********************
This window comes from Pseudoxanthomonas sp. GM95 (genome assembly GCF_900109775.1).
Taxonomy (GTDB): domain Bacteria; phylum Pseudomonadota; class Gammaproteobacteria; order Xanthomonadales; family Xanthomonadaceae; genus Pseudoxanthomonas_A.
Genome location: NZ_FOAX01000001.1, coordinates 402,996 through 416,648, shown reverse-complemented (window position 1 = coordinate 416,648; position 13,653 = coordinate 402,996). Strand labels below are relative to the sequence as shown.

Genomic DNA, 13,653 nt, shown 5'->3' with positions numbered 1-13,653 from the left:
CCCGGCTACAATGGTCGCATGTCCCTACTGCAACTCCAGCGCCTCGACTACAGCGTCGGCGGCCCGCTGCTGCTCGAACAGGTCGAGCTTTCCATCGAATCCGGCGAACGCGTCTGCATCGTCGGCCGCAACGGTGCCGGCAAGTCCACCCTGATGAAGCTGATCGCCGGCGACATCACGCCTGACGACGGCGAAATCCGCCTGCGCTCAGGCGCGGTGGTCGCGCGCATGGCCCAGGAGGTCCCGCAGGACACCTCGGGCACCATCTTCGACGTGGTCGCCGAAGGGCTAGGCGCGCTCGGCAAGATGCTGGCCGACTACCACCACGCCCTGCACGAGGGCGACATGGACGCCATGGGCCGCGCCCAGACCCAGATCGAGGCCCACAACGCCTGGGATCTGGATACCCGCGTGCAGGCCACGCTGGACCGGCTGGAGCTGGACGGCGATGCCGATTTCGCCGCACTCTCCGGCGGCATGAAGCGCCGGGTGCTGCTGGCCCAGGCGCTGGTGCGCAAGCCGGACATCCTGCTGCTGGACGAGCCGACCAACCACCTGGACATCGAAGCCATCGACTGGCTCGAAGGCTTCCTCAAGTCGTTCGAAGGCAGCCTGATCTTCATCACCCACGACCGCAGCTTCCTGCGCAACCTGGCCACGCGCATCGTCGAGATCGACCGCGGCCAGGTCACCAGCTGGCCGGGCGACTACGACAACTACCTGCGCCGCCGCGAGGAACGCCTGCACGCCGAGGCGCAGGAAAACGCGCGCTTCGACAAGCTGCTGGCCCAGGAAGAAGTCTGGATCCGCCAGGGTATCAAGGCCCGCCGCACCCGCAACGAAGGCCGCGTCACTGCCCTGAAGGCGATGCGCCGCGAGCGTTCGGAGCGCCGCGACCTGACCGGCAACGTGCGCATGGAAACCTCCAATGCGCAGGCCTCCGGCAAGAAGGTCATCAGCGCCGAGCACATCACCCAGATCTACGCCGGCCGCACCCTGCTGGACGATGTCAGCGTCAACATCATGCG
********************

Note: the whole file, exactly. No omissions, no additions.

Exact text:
This window comes from Pseudoxanthomonas sp. GM95 (genome assembly GCF_900109775.1).
Taxonomy (GTDB): domain Bacteria; phylum Pseudomonadota; class Gammaproteobacteria; order Xanthomonadales; family Xanthomonadaceae; genus Pseudoxanthomonas_A.
Genome location: NZ_FOAX01000001.1, coordinates 402,996 through 416,648, shown reverse-complemented (window position 1 = coordinate 416,648; position 13,653 = coordinate 402,996). Strand labels below are relative to the sequence as shown.

Genomic DNA, 13,653 nt, shown 5'->3' with positions numbered 1-13,653 from the left:
CCCGGCTACAATGGTCGCATGTCCCTACTGCAACTCCAGCGCCTCGACTACAGCGTCGGCGGCCCGCTGCTGCTCGAACAGGTCGAGCTTTCCATCGAATCCGGCGAACGCGTCTGCATCGTCGGCCGCAACGGTGCCGGCAAGTCCACCCTGATGAAGCTGATCGCCGGCGACATCACGCCTGACGACGGCGAAATCCGCCTGCGCTCAGGCGCGGTGGTCGCGCGCATGGCCCAGGAGGTCCCGCAGGACACCTCGGGCACCATCTTCGACGTGGTCGCCGAAGGGCTAGGCGCGCTCGGCAAGATGCTGGCCGACTACCACCACGCCCTGCACGAGGGCGACATGGACGCCATGGGCCGCGCCCAGACCCAGATCGAGGCCCACAACGCCTGGGATCTGGATACCCGCGTGCAGGCCACGCTGGACCGGCTGGAGCTGGACGGCGATGCCGATTTCGCCGCACTCTCCGGCGGCATGAAGCGCCGGGTGCTGCTGGCCCAGGCGCTGGTGCGCAAGCCGGACATCCTGCTGCTGGACGAGCCGACCAACCACCTGGACATCGAAGCCATCGACTGGCTCGAAGGCTTCCTCAAGTCGTTCGAAGGCAGCCTGATCTTCATCACCCACGACCGCAGCTTCCTGCGCAACCTGGCCACGCGCATCGTCGAGATCGACCGCGGCCAGGTCACCAGCTGGCCGGGCGACTACGACAACTACCTGCGCCGCCGCGAGGAACGCCTGCACGCCGAGGCGCAGGAAAACGCGCGCTTCGACAAGCTGCTGGCCCAGGAAGAAGTCTGGATCCGCCAGGGTATCAAGGCCCGCCGCACCCGCAACGAAGGCCGCGTCACTGCCCTGAAGGCGATGCGCCGCGAGCGTTCGGAGCGCCGCGACCTGACCGGCAACGTGCGCATGGAAACCTCCAATGCGCAGGCCTCCGGCAAGAAGGTCATCAGCGCCGAGCACATCACCCAGATCTACGCCGGCCGCACCCTGCTGGACGATGTCAGCGTCAACATCATGCG